Summertime, and the livin’ is…..

I think we get it wrong when we make all of our fresh plans at the New Year. January is cold and uninspiring. No wonder we never actually stick with any of those resolutions.

But Summer, ah summer. Summer inspires. Summer invites. Summer compels.

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F. Scott Fitgerald said it best in The Great Gatsby, “I had that familiar conviction that life was beginning over again with the summer.”

So if summer is a time of beginnings, or at least an opportunity for them, how many people can admit with me that you’ve let summers slip away from you in the past. It’s like you have all these plans; to relax, to read, to learn to play the ukelele, and then BOOM it’s September and you never really relaxed, you started 3 books but didn’t finish any of them, and as for the uke? Well, what you mostly have is excuses.   Those, and a really dusty instrument.

So before us lies this opportunity. This warm, sun glazed chance to make something new or to make something MORE.  As you meditate on that and before you read more listen to this little piece of summer.

 

 

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Duly inspired, I hope.

It’s now time to make your summer plans.   So what can lessons from a musical life plus the Word of God teach us about setting and keeping our summer plans? Here are three ‘To-Dos’ that’ll have you looking back over the summer with this Cheshire-cat grin come September.

 

1.  Write them down

In order to bullet proof your plans you need to write them down. Why? Well, the best advice-giver of all time, God himself, said writing it would make it easy to run with it.

Check this out, “The Lord answered me, ‘Write the vision; make it plain on tablets, so he may run who reads it.” Why is writing it down so important? Because it will help clarify what you want to get done. It will help you START. Many times we accomplish very little because we do not have a clear focus.

  1. Get accountable

In the music world we have private teachers. On a weekly basis we are held accountable for what we’re supposed to be learning. When it comes to our spiritual and emotional life, we are much more likely to go it alone, making these goals for ourselves without anyone to ask us, “How’s it going?” or God forbid, “Did you pray today?” Whatever the goal, finding an accountability partner is key to your success. Trust me when I say accountability will not only keep you engaged, it will accelerate your performance.

  1. Don’t overplan

According to Forbes, “Many people…. make large bucket lists or attempt extreme makeovers, whether personal or professional.That’s a nice aspiration, experts say—but the average person has so many competing priorities that this type of approach is doomed to failure. Essentially, shooting for the moon can be so psychologically daunting, you end up failing to launch in the first place.”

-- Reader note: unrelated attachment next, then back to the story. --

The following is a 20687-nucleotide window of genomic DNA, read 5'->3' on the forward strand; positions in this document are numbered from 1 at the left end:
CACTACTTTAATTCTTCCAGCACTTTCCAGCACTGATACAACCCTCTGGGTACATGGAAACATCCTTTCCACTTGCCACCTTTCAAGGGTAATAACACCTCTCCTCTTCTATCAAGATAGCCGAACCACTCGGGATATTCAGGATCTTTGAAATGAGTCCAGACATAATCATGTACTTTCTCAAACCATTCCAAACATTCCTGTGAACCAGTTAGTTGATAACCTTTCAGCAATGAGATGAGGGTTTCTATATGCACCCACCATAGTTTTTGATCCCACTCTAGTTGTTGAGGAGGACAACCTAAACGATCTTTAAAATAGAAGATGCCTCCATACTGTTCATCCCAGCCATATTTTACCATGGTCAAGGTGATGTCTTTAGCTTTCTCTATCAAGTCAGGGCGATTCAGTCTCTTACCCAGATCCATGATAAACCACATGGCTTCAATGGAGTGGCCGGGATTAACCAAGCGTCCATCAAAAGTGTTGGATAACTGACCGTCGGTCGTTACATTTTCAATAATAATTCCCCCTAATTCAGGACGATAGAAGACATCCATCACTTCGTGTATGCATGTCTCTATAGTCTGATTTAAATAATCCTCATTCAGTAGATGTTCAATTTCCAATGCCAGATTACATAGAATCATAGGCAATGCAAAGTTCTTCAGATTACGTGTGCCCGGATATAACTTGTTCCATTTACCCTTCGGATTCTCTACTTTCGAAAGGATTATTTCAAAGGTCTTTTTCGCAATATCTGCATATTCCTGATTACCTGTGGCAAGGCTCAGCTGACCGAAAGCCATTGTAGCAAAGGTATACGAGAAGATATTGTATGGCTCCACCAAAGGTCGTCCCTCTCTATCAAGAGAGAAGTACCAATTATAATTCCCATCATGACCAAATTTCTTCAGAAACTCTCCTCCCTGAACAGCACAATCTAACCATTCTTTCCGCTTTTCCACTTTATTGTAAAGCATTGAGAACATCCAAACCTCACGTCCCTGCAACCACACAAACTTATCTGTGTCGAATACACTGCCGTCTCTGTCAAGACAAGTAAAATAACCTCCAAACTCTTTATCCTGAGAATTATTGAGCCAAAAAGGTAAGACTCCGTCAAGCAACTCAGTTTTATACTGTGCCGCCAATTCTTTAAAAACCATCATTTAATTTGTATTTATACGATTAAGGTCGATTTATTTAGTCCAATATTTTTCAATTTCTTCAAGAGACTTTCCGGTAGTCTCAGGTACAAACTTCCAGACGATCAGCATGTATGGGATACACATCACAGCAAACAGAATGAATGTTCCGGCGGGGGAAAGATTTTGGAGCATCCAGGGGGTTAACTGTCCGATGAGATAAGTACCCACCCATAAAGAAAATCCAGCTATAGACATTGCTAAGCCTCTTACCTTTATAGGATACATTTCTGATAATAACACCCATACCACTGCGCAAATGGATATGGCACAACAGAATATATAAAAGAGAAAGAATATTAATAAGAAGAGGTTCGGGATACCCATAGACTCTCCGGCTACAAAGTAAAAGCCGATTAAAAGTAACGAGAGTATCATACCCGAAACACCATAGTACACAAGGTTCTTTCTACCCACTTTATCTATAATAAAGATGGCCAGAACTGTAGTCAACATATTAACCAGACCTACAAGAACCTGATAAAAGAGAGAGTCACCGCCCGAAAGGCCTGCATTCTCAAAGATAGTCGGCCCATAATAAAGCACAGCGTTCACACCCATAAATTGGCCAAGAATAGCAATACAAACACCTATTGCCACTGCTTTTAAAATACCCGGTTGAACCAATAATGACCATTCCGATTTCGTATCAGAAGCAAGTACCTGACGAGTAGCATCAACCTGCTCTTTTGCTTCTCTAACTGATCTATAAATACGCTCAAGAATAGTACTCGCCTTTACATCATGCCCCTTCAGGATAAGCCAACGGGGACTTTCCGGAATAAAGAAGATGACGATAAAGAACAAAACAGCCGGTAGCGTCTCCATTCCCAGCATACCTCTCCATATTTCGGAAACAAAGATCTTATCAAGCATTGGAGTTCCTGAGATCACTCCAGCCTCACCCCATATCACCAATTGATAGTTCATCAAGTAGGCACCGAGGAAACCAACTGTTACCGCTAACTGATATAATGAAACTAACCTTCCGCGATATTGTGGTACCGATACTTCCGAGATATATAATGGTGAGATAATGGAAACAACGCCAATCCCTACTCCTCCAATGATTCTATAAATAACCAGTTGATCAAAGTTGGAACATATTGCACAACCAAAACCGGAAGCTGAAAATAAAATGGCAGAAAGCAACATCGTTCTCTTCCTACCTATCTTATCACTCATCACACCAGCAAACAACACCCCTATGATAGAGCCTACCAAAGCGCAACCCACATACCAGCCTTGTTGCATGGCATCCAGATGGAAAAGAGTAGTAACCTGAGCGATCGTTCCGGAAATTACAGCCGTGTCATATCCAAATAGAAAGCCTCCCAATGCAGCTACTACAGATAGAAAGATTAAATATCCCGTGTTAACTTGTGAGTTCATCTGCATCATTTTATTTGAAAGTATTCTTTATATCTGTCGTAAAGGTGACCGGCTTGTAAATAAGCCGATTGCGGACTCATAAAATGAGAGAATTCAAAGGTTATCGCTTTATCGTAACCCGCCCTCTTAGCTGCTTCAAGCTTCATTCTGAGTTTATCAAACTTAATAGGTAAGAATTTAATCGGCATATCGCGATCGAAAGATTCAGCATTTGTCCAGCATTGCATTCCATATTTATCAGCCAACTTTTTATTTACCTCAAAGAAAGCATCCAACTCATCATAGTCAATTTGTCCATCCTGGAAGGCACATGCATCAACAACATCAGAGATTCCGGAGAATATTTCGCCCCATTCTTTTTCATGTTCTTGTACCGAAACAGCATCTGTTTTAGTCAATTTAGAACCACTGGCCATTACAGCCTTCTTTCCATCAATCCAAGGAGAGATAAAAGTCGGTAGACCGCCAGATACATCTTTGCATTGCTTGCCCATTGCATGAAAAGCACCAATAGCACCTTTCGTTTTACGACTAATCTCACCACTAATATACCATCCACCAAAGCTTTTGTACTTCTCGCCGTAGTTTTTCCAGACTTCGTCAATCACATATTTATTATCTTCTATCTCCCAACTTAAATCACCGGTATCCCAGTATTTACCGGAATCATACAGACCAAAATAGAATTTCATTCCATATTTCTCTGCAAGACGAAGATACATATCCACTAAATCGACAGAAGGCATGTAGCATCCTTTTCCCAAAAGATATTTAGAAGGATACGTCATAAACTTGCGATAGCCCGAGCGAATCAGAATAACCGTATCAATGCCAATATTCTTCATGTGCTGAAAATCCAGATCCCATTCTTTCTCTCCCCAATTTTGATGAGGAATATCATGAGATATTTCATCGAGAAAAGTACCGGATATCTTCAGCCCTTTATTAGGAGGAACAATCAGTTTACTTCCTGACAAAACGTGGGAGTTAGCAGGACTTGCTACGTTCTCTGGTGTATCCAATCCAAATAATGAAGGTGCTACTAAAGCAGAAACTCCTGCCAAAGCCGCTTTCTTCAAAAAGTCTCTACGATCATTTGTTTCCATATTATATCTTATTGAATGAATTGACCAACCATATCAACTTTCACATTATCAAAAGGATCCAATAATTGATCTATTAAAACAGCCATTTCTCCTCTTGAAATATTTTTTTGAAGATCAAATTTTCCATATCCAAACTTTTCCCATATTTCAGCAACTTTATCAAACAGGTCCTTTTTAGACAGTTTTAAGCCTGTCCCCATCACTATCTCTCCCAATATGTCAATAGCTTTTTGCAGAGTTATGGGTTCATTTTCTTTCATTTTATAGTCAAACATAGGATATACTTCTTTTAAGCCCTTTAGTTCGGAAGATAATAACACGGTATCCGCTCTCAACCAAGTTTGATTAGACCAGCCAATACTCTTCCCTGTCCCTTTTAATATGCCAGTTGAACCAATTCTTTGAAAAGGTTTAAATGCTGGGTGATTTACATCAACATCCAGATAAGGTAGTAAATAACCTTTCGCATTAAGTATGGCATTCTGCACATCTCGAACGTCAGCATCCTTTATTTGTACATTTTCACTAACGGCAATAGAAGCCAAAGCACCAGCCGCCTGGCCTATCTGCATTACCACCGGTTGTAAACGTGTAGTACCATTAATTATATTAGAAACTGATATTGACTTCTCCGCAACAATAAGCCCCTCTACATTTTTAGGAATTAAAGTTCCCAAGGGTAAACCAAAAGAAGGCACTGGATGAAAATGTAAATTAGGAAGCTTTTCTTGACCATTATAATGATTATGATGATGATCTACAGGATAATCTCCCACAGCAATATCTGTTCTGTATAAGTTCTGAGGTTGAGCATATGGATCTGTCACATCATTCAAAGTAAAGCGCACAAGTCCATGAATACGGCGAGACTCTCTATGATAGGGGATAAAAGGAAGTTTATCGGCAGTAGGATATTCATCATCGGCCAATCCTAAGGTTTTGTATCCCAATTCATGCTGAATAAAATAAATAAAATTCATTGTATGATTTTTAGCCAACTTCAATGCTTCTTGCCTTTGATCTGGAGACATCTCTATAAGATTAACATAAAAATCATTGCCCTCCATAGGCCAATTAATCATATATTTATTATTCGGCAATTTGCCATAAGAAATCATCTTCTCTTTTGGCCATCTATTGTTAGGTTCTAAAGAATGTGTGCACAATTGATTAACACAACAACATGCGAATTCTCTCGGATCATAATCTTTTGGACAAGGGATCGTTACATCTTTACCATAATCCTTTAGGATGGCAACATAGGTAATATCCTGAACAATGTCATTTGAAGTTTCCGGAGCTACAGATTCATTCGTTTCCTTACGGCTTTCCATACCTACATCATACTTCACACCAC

So in the spirit of accountability and simplicity, I am picking 3 goals for this summer and I am encouraging you to do the same.  In line with this blog they are either musical or spiritual (or both). I have selected an accountability partner for each one.  If you care to read them you can find them below.  If you don’t care what I’m up to, skip that and just jump to the last paragraph.

  1. I am going to spend quality time with my spiritual mentor, an awesome woman of God in her 70’s. I’m going to ask her to talk to me on the phone weekly throughout the summer. (I hope she says yes!) For these conversations I am going to prepare questions so I can glean as much as possible from her wisdom and understanding.
  2. I’m getting real with my piano skills. It’s time to up my game specifically for church music. This will look like 20 mins a day 4 days a week.  That’s only a total of 80 minutes per week!  If I can’t do that, I should be fired from life!
  3. I am memorizing 1 bible verse per week.  My plan is to write it down on the chalk board in my kitchen and everyday erase a word.  My accountability partner for this one is my long-suffering husband.  What he doesn’t know is he’s about to get hoodwinked into memorizing with me.

So, this is me throwing down the gauntlet. It’s summer (almost). Time to begin anew, not because it’s a new year, but because it’s a fresh moment. Take this opportunity to seize these short months to propel yourself forward in your life goals and in your spiritual walk. And if you are bold enough, share them here with us.

Let’s make this a summer where the livin’ is more than easy.  Let’s make it a summer where the livin’ counts.

 

 

 

 

 

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It’s Not About Me

Maybe I’m the only one, but I’ve struggled my whole life to grasp that the universe doesn’t revolve around me.  Perhaps it is because every great movie seems to have an epic French horn solo, and because that’s my instrument I too felt like my life was epic.  I could almost hear my own movie soundtrack playing as I walked the streets of New York, living my seemingly grandiose life.

I mean, in theory I understand that I’m this infinitesimally small being living on a sphere orbiting a sun in a galaxy which is one of many galaxies, but the struggle of my self-involvedness happens in day-to-day life.  In those small moments, I’m really guilty of making it all about me.  And in the end, NEWSFLASH, it’s not.  I guess I’m in good company, since God had to say to Job, “Where were you when I Iaid the earth’s foundations?”  Clearly, we all have a propensity to lose perspective.

The more I get that, the more useful I find myself becoming.  The more I get that, the more selfless I find my actions.  The more I get that, the less offense I take when others do their thing.  So how do we cultivate a lifestyle that’s not all about us when our nature is to walk through life hearing our epic soundtrack and its swooping melodies?  Here are some tips.

1.  Give Your Day Away

GiveI’m sure your thinking, ‘What?  Give my day away?  I have to work, raise my kids, study…. I already feel like I’m giving it away and there’s nothing left for me.’  Trust me, before we give our day to anything, we need to first present it as an offering to the Father.  The thing I have found is that when I do this, I actually end up laying down the anxieties, the stresses, the concerns, the selfishness, and the fears.  In their place I pick up peace, joy, long suffering, gentleness, kindness, meekness and goodness.  I also seem to pick up this radar that helps me see the heavy load that someone else is silently carrying.  This radar helps me find opportunities to love, lift up, encourage and give.  It’s like that time in the morning is a time of refreshing, refilling and drinking deep from the fount of life.  Then, as the day pulls at me from all sides I am drawing from a deep reservoir within and I am able to meet whatever comes.